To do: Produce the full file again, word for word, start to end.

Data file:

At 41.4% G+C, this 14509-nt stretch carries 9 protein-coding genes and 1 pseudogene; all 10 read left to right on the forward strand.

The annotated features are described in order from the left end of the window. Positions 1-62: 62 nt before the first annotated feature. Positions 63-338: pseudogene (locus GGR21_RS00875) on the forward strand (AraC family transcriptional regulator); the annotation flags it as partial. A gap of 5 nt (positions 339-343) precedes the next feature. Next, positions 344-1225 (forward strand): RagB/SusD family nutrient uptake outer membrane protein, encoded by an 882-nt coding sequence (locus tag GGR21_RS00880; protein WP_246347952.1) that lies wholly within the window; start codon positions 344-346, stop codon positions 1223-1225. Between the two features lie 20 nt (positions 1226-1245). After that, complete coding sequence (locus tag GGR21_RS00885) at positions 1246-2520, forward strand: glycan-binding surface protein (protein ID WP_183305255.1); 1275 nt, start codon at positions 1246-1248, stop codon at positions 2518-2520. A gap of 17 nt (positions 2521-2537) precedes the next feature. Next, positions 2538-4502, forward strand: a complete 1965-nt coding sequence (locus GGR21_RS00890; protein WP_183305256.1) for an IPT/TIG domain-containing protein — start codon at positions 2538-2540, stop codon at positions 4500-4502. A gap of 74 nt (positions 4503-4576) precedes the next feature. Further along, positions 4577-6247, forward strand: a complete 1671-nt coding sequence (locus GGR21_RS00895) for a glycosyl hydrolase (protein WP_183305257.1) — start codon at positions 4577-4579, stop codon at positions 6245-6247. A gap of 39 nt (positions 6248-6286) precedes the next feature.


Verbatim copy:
At 41.4% G+C, this 14509-nt stretch carries 9 protein-coding genes and 1 pseudogene; all 10 read left to right on the forward strand.

The annotated features are described in order from the left end of the window. Positions 1-62: 62 nt before the first annotated feature. Positions 63-338: pseudogene (locus GGR21_RS00875) on the forward strand (AraC family transcriptional regulator); the annotation flags it as partial. A gap of 5 nt (positions 339-343) precedes the next feature. Next, positions 344-1225 (forward strand): RagB/SusD family nutrient uptake outer membrane protein, encoded by an 882-nt coding sequence (locus tag GGR21_RS00880; protein WP_246347952.1) that lies wholly within the window; start codon positions 344-346, stop codon positions 1223-1225. Between the two features lie 20 nt (positions 1226-1245). After that, complete coding sequence (locus tag GGR21_RS00885) at positions 1246-2520, forward strand: glycan-binding surface protein (protein ID WP_183305255.1); 1275 nt, start codon at positions 1246-1248, stop codon at positions 2518-2520. A gap of 17 nt (positions 2521-2537) precedes the next feature. Next, positions 2538-4502, forward strand: a complete 1965-nt coding sequence (locus GGR21_RS00890; protein WP_183305256.1) for an IPT/TIG domain-containing protein — start codon at positions 2538-2540, stop codon at positions 4500-4502. A gap of 74 nt (positions 4503-4576) precedes the next feature. Further along, positions 4577-6247, forward strand: a complete 1671-nt coding sequence (locus GGR21_RS00895) for a glycosyl hydrolase (protein WP_183305257.1) — start codon at positions 4577-4579, stop codon at positions 6245-6247. A gap of 39 nt (positions 6248-6286) precedes the next feature.